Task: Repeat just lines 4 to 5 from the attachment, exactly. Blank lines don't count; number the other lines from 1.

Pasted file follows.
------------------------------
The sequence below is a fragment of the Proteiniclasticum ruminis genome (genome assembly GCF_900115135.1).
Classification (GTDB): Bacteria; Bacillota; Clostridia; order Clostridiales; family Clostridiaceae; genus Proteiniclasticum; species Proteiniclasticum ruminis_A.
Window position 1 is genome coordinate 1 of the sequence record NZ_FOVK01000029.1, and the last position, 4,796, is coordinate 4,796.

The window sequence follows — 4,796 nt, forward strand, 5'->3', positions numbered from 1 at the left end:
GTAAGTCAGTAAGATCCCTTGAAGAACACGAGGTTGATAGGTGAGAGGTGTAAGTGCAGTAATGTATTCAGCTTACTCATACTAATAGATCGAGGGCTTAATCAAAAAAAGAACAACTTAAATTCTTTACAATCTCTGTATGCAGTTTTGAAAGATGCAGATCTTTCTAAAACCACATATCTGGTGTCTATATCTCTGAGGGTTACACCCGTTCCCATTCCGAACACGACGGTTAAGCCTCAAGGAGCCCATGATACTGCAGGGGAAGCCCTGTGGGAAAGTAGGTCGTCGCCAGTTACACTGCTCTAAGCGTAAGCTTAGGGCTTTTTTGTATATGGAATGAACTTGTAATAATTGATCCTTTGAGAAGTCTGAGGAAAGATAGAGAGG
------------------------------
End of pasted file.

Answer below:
The window sequence follows — 4,796 nt, forward strand, 5'->3', positions numbered from 1 at the left end:
GTAAGTCAGTAAGATCCCTTGAAGAACACGAGGTTGATAGGTGAGAGGTGTAAGTGCAGTAATGTATTCAGCTTACTCATACTAATAGATCGAGGGCTTAATCAAAAAAAGAACAACTTAAATTCTTTACAATCTCTGTATGCAGTTTTGAAAGATGCAGATCTTTCTAAAACCACATATCTGGTGTCTATATCTCTGAGGGTTACACCCGTTCCCATTCCGAACACGACGGTTAAGCCTCAAGGAGCCCATGATACTGCAGGGGAAGCCCTGTGGGAAAGTAGGTCGTCGCCAGTTACACTGCTCTAAGCGTAAGCTTAGGGCTTTTTTGTATATGGAATGAACTTGTAATAATTGATCCTTTGAGAAGTCTGAGGAAAGATAGAGAGG